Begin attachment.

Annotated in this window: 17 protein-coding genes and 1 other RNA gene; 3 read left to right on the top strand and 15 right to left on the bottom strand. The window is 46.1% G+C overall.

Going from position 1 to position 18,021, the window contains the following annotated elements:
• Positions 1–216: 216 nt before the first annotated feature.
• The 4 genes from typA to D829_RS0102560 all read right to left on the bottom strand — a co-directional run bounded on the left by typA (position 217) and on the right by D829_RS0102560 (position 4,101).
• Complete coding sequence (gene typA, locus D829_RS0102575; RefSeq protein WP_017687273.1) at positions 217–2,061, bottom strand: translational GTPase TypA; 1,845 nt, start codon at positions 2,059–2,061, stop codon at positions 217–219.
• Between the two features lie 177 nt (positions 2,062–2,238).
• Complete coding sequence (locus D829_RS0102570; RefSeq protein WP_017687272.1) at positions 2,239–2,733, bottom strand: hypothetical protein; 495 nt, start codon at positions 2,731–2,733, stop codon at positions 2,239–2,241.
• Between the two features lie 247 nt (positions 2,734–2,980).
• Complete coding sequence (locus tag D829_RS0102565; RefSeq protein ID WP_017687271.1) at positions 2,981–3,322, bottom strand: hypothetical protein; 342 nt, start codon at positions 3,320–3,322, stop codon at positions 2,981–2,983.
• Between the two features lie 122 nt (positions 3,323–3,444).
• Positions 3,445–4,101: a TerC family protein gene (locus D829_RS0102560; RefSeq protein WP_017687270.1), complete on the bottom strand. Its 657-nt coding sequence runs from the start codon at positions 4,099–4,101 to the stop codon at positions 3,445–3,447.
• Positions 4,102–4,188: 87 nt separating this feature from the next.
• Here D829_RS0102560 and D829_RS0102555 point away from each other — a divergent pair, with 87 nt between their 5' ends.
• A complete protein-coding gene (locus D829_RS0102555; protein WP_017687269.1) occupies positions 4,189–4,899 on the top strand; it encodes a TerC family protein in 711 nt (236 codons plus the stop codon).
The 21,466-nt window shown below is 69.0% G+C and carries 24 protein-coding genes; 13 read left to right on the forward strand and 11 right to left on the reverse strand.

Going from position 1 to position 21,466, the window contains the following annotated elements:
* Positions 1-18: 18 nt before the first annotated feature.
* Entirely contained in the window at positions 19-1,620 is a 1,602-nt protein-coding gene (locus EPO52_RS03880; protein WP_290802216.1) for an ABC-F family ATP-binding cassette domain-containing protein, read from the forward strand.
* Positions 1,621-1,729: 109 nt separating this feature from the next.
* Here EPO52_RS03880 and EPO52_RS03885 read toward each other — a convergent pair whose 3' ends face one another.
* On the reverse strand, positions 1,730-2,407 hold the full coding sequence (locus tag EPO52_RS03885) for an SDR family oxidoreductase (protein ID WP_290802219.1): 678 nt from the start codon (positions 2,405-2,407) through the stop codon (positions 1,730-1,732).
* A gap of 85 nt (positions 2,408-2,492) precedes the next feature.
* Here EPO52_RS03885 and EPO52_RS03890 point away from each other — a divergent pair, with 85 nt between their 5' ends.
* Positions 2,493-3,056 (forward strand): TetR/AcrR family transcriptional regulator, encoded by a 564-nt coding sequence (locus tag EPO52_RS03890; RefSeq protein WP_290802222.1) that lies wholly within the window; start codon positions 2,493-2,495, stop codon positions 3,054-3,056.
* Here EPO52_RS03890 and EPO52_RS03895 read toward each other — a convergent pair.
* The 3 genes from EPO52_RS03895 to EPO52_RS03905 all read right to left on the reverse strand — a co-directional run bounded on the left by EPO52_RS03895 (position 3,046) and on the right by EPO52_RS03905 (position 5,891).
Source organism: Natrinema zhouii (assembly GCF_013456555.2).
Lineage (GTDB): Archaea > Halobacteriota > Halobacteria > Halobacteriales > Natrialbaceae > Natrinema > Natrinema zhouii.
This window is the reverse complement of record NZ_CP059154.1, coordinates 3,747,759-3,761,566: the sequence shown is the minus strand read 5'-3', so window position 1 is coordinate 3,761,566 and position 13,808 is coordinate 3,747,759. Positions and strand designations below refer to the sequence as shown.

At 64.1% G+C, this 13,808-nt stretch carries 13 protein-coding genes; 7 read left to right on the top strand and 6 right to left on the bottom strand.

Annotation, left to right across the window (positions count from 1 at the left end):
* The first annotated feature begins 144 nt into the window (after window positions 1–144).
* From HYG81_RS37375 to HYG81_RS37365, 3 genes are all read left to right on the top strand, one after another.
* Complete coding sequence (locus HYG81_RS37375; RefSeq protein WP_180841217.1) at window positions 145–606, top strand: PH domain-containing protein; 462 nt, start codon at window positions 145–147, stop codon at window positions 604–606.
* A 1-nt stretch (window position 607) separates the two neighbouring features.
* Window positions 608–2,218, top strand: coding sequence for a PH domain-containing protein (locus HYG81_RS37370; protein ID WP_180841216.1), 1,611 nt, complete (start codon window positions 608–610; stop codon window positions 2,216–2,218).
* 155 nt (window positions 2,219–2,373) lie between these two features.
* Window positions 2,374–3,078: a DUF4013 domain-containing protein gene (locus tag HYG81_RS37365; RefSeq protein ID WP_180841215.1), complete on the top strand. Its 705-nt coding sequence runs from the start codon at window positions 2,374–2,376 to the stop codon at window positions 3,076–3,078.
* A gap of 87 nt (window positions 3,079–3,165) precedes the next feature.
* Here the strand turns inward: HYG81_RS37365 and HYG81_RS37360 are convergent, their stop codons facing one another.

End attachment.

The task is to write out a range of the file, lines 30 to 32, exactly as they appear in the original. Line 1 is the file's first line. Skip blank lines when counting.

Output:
At 64.1% G+C, this 13,808-nt stretch carries 13 protein-coding genes; 7 read left to right on the top strand and 6 right to left on the bottom strand.

Annotation, left to right across the window (positions count from 1 at the left end):
* The first annotated feature begins 144 nt into the window (after window positions 1–144).